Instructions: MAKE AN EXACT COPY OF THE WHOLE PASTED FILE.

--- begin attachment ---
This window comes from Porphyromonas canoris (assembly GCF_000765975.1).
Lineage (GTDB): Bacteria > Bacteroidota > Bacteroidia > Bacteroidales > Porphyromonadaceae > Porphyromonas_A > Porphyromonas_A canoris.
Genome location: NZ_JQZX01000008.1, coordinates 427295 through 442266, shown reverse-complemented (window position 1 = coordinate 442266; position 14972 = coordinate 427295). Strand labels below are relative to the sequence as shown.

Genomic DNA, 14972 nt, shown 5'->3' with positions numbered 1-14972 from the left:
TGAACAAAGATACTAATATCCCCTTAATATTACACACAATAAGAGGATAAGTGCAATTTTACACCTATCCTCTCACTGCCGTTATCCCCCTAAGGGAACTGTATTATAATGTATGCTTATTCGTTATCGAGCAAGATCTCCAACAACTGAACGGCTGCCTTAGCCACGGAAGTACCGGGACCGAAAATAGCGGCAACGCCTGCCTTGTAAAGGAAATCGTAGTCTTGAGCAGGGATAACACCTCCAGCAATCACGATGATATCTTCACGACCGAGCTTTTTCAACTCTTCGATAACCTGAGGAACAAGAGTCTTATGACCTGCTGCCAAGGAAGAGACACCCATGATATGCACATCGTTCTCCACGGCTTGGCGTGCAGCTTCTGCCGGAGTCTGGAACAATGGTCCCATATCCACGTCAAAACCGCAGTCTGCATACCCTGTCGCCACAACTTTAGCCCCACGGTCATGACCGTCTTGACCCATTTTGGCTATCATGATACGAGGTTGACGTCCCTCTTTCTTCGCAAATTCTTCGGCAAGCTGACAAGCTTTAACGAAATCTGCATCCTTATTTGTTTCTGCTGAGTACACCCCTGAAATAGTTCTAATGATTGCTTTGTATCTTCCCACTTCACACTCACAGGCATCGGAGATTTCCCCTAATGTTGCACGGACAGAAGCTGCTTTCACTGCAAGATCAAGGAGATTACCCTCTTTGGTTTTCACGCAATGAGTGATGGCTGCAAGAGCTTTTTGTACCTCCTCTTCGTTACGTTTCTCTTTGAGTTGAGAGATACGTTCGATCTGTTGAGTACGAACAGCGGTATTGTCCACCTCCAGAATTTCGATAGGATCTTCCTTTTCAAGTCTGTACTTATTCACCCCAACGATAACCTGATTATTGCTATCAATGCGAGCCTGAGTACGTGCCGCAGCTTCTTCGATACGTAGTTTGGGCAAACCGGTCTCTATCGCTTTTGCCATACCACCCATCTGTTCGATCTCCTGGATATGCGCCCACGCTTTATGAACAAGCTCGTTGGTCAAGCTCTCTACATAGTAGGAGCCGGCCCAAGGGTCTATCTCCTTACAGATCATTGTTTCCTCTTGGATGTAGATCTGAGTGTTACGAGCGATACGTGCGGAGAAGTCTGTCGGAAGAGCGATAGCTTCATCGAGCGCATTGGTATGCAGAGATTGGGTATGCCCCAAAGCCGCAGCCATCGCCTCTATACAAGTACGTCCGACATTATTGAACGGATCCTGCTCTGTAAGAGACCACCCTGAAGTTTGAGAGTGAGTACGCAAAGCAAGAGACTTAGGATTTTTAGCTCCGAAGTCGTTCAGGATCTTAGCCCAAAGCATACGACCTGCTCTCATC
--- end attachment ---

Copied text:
This window comes from Porphyromonas canoris (assembly GCF_000765975.1).
Lineage (GTDB): Bacteria > Bacteroidota > Bacteroidia > Bacteroidales > Porphyromonadaceae > Porphyromonas_A > Porphyromonas_A canoris.
Genome location: NZ_JQZX01000008.1, coordinates 427295 through 442266, shown reverse-complemented (window position 1 = coordinate 442266; position 14972 = coordinate 427295). Strand labels below are relative to the sequence as shown.

Genomic DNA, 14972 nt, shown 5'->3' with positions numbered 1-14972 from the left:
TGAACAAAGATACTAATATCCCCTTAATATTACACACAATAAGAGGATAAGTGCAATTTTACACCTATCCTCTCACTGCCGTTATCCCCCTAAGGGAACTGTATTATAATGTATGCTTATTCGTTATCGAGCAAGATCTCCAACAACTGAACGGCTGCCTTAGCCACGGAAGTACCGGGACCGAAAATAGCGGCAACGCCTGCCTTGTAAAGGAAATCGTAGTCTTGAGCAGGGATAACACCTCCAGCAATCACGATGATATCTTCACGACCGAGCTTTTTCAACTCTTCGATAACCTGAGGAACAAGAGTCTTATGACCTGCTGCCAAGGAAGAGACACCCATGATATGCACATCGTTCTCCACGGCTTGGCGTGCAGCTTCTGCCGGAGTCTGGAACAATGGTCCCATATCCACGTCAAAACCGCAGTCTGCATACCCTGTCGCCACAACTTTAGCCCCACGGTCATGACCGTCTTGACCCATTTTGGCTATCATGATACGAGGTTGACGTCCCTCTTTCTTCGCAAATTCTTCGGCAAGCTGACAAGCTTTAACGAAATCTGCATCCTTATTTGTTTCTGCTGAGTACACCCCTGAAATAGTTCTAATGATTGCTTTGTATCTTCCCACTTCACACTCACAGGCATCGGAGATTTCCCCTAATGTTGCACGGACAGAAGCTGCTTTCACTGCAAGATCAAGGAGATTACCCTCTTTGGTTTTCACGCAATGAGTGATGGCTGCAAGAGCTTTTTGTACCTCCTCTTCGTTACGTTTCTCTTTGAGTTGAGAGATACGTTCGATCTGTTGAGTACGAACAGCGGTATTGTCCACCTCCAGAATTTCGATAGGATCTTCCTTTTCAAGTCTGTACTTATTCACCCCAACGATAACCTGATTATTGCTATCAATGCGAGCCTGAGTACGTGCCGCAGCTTCTTCGATACGTAGTTTGGGCAAACCGGTCTCTATCGCTTTTGCCATACCACCCATCTGTTCGATCTCCTGGATATGCGCCCACGCTTTATGAACAAGCTCGTTGGTCAAGCTCTCTACATAGTAGGAGCCGGCCCAAGGGTCTATCTCCTTACAGATCATTGTTTCCTCTTGGATGTAGATCTGAGTGTTACGAGCGATACGTGCGGAGAAGTCTGTCGGAAGAGCGATAGCTTCATCGAGCGCATTGGTATGCAGAGATTGGGTATGCCCCAAAGCCGCAGCCATCGCCTCTATACAAGTACGTCCGACATTATTGAACGGATCCTGCTCTGTAAGAGACCACCCTGAAGTTTGAGAGTGAGTACGCAAAGCAAGAGACTTAGGATTTTTAGCTCCGAAGTCGTTCAGGATCTTAGCCCAAAGCATACGACCTGCTCTCATC